‘It’s a walnut!’ she gasped in surprise. ‘Where did you get it from?’

‘I have a tree in my orchard.’

‘Thank you,’ she smiled, ‘I didn’t think they grew in this country. Well, goodbye, then.’

But the Falcon was gone. He didn’t say goodbye.

Thursday 6th April 1978 continued…

Copyright © Caroline Wedd 2015

All rights reserved. No part of this publication may be reproduced, stored in or introduced into a retrieval system, or transmitted, in any form or by any means electronic, mechanical, photocopying, recording or otherwise, without the prior written permission of the copyright owner.

All the characters, names, incidents, and places in this book are entirely fictitious; any resemblance to actual persons, living or dead, is purely coincidental.

Cover Illustration Copyright © Caroline Wedd 2015

Cover Design Copyright © Peter Hodges 2015

All rights reserved

Published by Caroline Wedd

 

 

Part One: Spring – ‘Beginnings…’

Thursday 6th April continued…

 

Carrie pulled onto the drive and stopped her car. As usual, the sight of her mother’s sparkling white lace curtains in the corners of the kitchen windows made her heart sink. Even the tightest of clothes could never stop that deflated feeling in her body and her mind every time she arrived home. Carrie didn’t dislike her home, or her mother. She felt guilty and ungrateful that the shiny cleanliness and perfection of the house left her feeling so out of place.

Some people would give anything to live in such a wonderland – beautiful, organised gardens with neat rows of flowers in weed-free beds; colour co-ordinated wall paper and plush carpets in every room; even picture frames that matched the lamp shades; photographs of family milestones strategically placed around the house to remind everyone who saw them what a successful and marvellous family they all were. And on paper, they were.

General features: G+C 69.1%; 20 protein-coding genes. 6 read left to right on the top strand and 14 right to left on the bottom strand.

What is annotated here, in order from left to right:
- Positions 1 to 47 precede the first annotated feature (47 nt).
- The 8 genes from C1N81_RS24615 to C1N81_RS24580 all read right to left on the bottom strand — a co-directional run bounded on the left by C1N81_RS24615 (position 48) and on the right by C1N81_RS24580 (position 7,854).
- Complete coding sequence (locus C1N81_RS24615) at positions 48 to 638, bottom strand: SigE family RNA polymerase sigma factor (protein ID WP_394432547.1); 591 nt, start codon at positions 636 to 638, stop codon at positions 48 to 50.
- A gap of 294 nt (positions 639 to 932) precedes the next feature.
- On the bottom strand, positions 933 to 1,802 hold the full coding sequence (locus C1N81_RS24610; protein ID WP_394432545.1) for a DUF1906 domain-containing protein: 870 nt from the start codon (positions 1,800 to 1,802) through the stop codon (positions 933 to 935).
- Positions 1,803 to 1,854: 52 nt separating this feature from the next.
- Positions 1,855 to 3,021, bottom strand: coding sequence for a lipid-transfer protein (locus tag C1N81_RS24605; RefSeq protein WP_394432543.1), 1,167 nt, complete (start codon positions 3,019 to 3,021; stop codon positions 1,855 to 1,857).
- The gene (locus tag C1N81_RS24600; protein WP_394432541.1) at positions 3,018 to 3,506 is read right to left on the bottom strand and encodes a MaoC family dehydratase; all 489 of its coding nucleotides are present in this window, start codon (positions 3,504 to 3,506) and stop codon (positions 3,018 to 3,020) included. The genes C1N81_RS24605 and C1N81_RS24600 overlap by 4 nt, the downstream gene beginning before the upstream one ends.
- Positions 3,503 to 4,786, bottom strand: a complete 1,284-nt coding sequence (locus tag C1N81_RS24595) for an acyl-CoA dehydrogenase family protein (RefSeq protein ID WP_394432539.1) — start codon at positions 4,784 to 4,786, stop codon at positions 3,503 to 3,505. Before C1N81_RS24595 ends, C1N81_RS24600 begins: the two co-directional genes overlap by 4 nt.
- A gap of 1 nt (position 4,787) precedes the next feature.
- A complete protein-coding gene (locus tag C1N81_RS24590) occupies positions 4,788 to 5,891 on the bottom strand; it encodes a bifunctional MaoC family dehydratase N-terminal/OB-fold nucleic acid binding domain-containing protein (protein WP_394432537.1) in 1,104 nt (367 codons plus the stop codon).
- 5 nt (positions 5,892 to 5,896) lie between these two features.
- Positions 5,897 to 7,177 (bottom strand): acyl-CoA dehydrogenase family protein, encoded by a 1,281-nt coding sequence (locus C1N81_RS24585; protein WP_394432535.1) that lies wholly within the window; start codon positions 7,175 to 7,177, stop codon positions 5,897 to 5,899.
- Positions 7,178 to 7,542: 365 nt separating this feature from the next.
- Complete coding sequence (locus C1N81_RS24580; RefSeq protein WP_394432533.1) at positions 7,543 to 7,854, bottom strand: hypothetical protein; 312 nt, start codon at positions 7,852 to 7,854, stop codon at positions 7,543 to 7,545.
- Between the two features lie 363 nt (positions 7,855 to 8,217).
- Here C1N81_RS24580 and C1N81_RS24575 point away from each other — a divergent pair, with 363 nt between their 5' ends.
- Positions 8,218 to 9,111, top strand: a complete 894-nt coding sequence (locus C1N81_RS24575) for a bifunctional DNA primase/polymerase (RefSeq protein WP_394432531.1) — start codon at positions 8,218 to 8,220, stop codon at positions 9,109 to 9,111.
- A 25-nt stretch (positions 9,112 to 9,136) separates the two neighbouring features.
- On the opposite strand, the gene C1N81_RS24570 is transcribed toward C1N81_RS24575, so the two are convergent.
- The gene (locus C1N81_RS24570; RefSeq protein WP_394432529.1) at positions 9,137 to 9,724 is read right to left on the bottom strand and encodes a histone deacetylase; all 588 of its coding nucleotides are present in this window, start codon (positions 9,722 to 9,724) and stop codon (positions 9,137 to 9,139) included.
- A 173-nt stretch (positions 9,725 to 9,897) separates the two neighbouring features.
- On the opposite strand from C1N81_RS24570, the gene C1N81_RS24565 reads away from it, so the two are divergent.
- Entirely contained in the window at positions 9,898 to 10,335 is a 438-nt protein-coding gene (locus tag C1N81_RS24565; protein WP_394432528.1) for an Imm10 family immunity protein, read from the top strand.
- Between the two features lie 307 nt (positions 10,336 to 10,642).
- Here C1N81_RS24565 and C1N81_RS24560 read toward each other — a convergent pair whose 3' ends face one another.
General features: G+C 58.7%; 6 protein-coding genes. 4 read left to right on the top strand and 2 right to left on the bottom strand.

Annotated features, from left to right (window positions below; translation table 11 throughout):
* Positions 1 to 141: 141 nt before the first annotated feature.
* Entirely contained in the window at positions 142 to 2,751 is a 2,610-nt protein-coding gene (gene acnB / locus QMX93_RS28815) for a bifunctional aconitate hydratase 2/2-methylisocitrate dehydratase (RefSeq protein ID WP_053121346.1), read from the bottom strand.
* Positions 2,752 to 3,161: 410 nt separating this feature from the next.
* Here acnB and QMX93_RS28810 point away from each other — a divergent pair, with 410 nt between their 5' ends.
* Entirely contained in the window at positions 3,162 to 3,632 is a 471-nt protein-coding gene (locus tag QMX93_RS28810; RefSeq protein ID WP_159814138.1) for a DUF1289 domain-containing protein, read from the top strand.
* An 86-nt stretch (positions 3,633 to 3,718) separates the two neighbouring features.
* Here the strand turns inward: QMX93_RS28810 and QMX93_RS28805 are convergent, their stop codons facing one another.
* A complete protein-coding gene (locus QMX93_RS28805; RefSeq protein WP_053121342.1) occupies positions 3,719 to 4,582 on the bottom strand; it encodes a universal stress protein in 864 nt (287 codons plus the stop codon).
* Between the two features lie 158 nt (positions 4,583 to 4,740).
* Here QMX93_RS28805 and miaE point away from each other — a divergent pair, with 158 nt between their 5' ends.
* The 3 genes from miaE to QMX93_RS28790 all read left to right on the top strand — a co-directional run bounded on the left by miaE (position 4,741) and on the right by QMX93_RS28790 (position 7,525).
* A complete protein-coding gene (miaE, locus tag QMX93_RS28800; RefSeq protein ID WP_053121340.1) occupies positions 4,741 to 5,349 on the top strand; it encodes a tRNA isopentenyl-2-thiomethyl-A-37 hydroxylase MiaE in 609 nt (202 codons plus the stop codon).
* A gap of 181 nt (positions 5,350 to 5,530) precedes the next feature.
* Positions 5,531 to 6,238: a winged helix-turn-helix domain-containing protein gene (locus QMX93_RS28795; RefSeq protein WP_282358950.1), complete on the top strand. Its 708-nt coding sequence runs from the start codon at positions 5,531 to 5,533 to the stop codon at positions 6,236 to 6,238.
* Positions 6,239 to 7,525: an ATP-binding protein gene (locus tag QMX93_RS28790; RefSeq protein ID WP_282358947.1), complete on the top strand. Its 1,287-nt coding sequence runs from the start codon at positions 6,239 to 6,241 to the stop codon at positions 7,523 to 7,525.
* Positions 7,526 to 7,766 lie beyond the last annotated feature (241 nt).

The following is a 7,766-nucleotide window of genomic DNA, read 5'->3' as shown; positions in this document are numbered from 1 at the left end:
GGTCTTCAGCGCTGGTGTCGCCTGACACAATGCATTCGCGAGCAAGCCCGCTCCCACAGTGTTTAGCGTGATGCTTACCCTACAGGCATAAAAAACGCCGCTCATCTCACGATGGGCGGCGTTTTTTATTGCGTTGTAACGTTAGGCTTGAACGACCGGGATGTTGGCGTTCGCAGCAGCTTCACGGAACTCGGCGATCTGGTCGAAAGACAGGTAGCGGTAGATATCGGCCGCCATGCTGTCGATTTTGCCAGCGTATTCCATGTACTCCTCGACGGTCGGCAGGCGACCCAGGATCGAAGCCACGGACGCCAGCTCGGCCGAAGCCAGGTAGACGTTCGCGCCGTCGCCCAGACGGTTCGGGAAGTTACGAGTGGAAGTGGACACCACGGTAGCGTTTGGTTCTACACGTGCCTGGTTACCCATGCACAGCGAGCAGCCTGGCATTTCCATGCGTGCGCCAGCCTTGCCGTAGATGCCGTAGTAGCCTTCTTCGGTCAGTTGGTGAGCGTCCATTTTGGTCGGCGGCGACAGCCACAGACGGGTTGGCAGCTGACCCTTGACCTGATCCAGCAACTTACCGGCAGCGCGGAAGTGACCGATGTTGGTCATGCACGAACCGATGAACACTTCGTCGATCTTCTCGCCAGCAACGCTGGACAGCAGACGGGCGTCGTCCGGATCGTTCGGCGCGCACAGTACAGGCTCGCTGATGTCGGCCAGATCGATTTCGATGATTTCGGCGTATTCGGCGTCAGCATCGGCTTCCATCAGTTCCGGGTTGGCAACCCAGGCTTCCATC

Carrie had been a good ‘all-rounder’ all her life to date. She’d joined in with everything, everywhere. She’d filled every moment of her life with gainful employment. Ironic then, that she felt so empty inside these days. Her father had his shelves of trophies from years of racing vintage motorbikes. He suddenly stopped racing ten years ago.

‘I just woke up one morning and decided I was fed up of falling off and getting hurt,’ he’d laugh to anyone who asked him about them.

‘I’m too old to get hurt any more.’

He’d kept all his bikes, though. Nowadays, he escaped into their garage at weekends to tinker around with them. Carrie couldn’t understand why he didn’t fancy a change from the smell of oil and grease at weekends after being in his garage all week at work. She suspected that, just like her, he had an aversion to sparkling white lace curtains.